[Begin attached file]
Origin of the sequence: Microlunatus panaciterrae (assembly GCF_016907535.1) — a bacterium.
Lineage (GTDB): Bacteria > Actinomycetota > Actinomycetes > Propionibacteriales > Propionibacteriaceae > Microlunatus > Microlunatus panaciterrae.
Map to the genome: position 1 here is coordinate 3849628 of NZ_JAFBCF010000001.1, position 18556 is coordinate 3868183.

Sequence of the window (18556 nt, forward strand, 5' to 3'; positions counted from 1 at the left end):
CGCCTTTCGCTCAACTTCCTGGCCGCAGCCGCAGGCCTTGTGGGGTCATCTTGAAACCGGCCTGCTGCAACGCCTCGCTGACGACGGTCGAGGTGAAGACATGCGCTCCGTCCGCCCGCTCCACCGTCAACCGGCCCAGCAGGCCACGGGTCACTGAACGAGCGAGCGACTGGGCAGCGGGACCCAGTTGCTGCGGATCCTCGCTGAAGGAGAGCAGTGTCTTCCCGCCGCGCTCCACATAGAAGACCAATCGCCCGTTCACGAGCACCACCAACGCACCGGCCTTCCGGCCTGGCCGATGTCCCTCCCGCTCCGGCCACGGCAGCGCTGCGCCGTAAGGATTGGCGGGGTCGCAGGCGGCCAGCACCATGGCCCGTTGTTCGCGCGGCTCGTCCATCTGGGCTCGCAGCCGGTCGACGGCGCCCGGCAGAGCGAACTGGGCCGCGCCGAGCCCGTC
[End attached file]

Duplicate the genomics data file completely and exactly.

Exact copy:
Origin of the sequence: Microlunatus panaciterrae (assembly GCF_016907535.1) — a bacterium.
Lineage (GTDB): Bacteria > Actinomycetota > Actinomycetes > Propionibacteriales > Propionibacteriaceae > Microlunatus > Microlunatus panaciterrae.
Map to the genome: position 1 here is coordinate 3849628 of NZ_JAFBCF010000001.1, position 18556 is coordinate 3868183.

Sequence of the window (18556 nt, forward strand, 5' to 3'; positions counted from 1 at the left end):
CGCCTTTCGCTCAACTTCCTGGCCGCAGCCGCAGGCCTTGTGGGGTCATCTTGAAACCGGCCTGCTGCAACGCCTCGCTGACGACGGTCGAGGTGAAGACATGCGCTCCGTCCGCCCGCTCCACCGTCAACCGGCCCAGCAGGCCACGGGTCACTGAACGAGCGAGCGACTGGGCAGCGGGACCCAGTTGCTGCGGATCCTCGCTGAAGGAGAGCAGTGTCTTCCCGCCGCGCTCCACATAGAAGACCAATCGCCCGTTCACGAGCACCACCAACGCACCGGCCTTCCGGCCTGGCCGATGTCCCTCCCGCTCCGGCCACGGCAGCGCTGCGCCGTAAGGATTGGCGGGGTCGCAGGCGGCCAGCACCATGGCCCGTTGTTCGCGCGGCTCGTCCATCTGGGCTCGCAGCCGGTCGACGGCGCCCGGCAGAGCGAACTGGGCCGCGCCGAGCCCGTC